Condo and HOA residents often complain that their board doesn’t do enough, or that the board members aren’t involved as much as residents would like in the administration and maintenance of their community. While a disinterested or apathetic board is certainly a problem, going to the other extreme—becoming an overbearing, Big Brotherish cabal—can be just as bad, or worse.
Board members who overstep their bounds and intrude on the privacy and agency of individual residents are inviting trouble—so it’s important to understand the boundaries of board power, and know when something crosses them.
Knowledge is Power
To carry out their duties, condo and co-op boards need a certain amount of latitude, says Andrew McDonald, an attorney with the law firm of Lomurro Davison Eastman & Munoz PA in Freehold, and balancing what is right and what is expected can sometimes be tricky.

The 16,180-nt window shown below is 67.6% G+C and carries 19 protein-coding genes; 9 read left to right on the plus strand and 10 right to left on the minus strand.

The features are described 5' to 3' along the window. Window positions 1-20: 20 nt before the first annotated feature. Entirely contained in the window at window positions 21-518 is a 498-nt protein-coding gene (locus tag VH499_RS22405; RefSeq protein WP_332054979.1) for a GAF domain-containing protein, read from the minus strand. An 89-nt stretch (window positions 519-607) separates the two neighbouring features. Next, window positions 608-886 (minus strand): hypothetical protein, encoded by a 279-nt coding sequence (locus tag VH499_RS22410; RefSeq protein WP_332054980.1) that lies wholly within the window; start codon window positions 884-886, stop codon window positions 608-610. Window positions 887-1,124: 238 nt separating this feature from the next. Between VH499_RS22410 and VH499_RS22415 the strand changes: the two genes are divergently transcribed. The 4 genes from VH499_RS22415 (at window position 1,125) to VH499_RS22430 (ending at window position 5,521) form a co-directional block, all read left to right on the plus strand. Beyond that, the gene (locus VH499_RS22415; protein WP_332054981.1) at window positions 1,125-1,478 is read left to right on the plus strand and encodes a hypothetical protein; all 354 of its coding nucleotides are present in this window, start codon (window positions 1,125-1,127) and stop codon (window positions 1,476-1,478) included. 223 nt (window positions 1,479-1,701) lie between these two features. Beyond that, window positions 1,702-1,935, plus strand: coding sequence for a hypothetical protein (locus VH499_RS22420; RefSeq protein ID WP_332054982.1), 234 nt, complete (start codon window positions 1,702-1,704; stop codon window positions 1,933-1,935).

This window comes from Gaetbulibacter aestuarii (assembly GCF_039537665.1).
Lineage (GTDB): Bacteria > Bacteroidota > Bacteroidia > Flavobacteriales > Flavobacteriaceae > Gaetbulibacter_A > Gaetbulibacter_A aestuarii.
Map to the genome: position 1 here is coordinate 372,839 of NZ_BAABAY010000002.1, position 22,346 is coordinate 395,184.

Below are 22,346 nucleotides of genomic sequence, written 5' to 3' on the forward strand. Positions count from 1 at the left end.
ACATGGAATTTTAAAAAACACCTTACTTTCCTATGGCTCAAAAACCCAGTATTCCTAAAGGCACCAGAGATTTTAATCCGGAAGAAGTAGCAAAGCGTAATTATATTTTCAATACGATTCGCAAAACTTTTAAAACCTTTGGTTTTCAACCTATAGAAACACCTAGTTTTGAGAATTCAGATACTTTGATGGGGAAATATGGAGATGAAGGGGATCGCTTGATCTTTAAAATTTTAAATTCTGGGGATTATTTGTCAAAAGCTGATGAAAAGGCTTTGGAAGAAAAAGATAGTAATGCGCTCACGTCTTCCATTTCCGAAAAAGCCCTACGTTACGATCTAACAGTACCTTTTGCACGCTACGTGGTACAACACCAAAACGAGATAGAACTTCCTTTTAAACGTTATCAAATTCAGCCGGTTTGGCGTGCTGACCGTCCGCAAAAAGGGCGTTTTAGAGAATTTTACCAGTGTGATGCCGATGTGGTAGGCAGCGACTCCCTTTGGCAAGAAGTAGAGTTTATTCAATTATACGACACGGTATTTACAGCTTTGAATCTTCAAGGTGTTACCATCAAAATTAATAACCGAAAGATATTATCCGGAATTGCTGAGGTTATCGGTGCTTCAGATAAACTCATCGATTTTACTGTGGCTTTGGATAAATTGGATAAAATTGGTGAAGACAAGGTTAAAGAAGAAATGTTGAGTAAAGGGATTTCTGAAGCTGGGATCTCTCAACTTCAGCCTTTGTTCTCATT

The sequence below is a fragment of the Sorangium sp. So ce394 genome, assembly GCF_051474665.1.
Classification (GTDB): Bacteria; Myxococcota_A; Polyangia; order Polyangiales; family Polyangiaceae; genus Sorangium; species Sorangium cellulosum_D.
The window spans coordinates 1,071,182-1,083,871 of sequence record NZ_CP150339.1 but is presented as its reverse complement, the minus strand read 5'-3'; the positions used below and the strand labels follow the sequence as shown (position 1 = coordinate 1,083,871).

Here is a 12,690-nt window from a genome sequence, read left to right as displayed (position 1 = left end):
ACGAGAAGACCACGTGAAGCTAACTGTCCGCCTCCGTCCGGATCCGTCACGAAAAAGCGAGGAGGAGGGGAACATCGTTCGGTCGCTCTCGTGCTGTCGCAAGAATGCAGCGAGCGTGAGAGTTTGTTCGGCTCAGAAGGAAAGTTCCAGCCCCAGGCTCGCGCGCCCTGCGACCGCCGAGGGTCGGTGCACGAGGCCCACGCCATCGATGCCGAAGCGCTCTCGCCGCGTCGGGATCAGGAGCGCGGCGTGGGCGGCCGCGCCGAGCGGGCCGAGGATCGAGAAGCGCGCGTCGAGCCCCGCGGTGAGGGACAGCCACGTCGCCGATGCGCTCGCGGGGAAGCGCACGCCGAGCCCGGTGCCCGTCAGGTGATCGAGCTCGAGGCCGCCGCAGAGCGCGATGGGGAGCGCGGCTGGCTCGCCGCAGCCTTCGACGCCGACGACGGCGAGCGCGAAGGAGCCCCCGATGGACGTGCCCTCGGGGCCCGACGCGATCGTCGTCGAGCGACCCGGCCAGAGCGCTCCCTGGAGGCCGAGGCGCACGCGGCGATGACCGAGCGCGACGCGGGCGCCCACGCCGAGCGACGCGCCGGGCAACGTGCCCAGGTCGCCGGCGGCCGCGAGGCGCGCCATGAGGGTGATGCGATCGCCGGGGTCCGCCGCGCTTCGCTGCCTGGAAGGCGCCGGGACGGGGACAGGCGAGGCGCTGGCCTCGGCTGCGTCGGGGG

“Rules are needed in order to protect owners’ investments,” says McDonald. “After all, each individual owner agreed to the bylaws and governing documents when they bought their unit. Boards are given broad power to put people on notice, to fine them for the non-payment of common charges, assessments, and the like. At the end of the day, I think these boards are given a wealth of power because they have a responsibility to keep the [community] in good repair so that homeowners don’t lose their investment.”
Given all that, it’s important for board members to understand what being on the board means, and how to avoid overstepping their bounds. Sometimes, a board comprised of seemingly level-headed people can jump the tracks and head off in a direction that is neither productive nor healthy for their association.